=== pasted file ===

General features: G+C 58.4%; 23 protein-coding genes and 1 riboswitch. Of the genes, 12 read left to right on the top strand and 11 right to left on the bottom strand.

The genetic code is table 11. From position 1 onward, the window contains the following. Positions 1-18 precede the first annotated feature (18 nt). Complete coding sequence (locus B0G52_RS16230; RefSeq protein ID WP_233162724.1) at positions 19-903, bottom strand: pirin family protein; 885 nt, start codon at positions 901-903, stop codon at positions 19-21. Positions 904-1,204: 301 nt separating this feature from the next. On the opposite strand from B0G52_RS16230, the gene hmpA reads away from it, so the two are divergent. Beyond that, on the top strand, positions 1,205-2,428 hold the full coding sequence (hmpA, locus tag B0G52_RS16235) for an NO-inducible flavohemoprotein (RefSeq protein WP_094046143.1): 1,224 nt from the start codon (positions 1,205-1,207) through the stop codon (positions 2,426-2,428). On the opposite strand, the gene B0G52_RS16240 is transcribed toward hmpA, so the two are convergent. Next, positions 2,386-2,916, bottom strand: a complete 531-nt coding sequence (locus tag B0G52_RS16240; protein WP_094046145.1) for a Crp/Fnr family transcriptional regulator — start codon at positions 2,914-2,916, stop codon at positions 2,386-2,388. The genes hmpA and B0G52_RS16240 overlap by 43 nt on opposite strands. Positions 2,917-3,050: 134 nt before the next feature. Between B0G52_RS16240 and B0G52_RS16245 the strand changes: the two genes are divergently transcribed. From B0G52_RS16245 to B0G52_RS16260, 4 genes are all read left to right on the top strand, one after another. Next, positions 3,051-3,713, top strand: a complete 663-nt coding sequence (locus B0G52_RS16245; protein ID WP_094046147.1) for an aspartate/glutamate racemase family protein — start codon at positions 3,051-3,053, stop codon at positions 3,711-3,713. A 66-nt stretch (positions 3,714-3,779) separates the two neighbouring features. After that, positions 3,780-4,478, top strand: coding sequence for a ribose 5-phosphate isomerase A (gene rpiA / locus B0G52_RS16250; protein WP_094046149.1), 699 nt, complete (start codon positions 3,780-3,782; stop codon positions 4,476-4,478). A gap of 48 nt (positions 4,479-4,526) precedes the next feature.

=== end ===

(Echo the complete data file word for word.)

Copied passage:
General features: G+C 58.4%; 23 protein-coding genes and 1 riboswitch. Of the genes, 12 read left to right on the top strand and 11 right to left on the bottom strand.

The genetic code is table 11. From position 1 onward, the window contains the following. Positions 1-18 precede the first annotated feature (18 nt). Complete coding sequence (locus B0G52_RS16230; RefSeq protein ID WP_233162724.1) at positions 19-903, bottom strand: pirin family protein; 885 nt, start codon at positions 901-903, stop codon at positions 19-21. Positions 904-1,204: 301 nt separating this feature from the next. On the opposite strand from B0G52_RS16230, the gene hmpA reads away from it, so the two are divergent. Beyond that, on the top strand, positions 1,205-2,428 hold the full coding sequence (hmpA, locus tag B0G52_RS16235) for an NO-inducible flavohemoprotein (RefSeq protein WP_094046143.1): 1,224 nt from the start codon (positions 1,205-1,207) through the stop codon (positions 2,426-2,428). On the opposite strand, the gene B0G52_RS16240 is transcribed toward hmpA, so the two are convergent. Next, positions 2,386-2,916, bottom strand: a complete 531-nt coding sequence (locus tag B0G52_RS16240; protein WP_094046145.1) for a Crp/Fnr family transcriptional regulator — start codon at positions 2,914-2,916, stop codon at positions 2,386-2,388. The genes hmpA and B0G52_RS16240 overlap by 43 nt on opposite strands. Positions 2,917-3,050: 134 nt before the next feature. Between B0G52_RS16240 and B0G52_RS16245 the strand changes: the two genes are divergently transcribed. From B0G52_RS16245 to B0G52_RS16260, 4 genes are all read left to right on the top strand, one after another. Next, positions 3,051-3,713, top strand: a complete 663-nt coding sequence (locus B0G52_RS16245; protein ID WP_094046147.1) for an aspartate/glutamate racemase family protein — start codon at positions 3,051-3,053, stop codon at positions 3,711-3,713. A 66-nt stretch (positions 3,714-3,779) separates the two neighbouring features. After that, positions 3,780-4,478, top strand: coding sequence for a ribose 5-phosphate isomerase A (gene rpiA / locus B0G52_RS16250; protein WP_094046149.1), 699 nt, complete (start codon positions 3,780-3,782; stop codon positions 4,476-4,478). A gap of 48 nt (positions 4,479-4,526) precedes the next feature.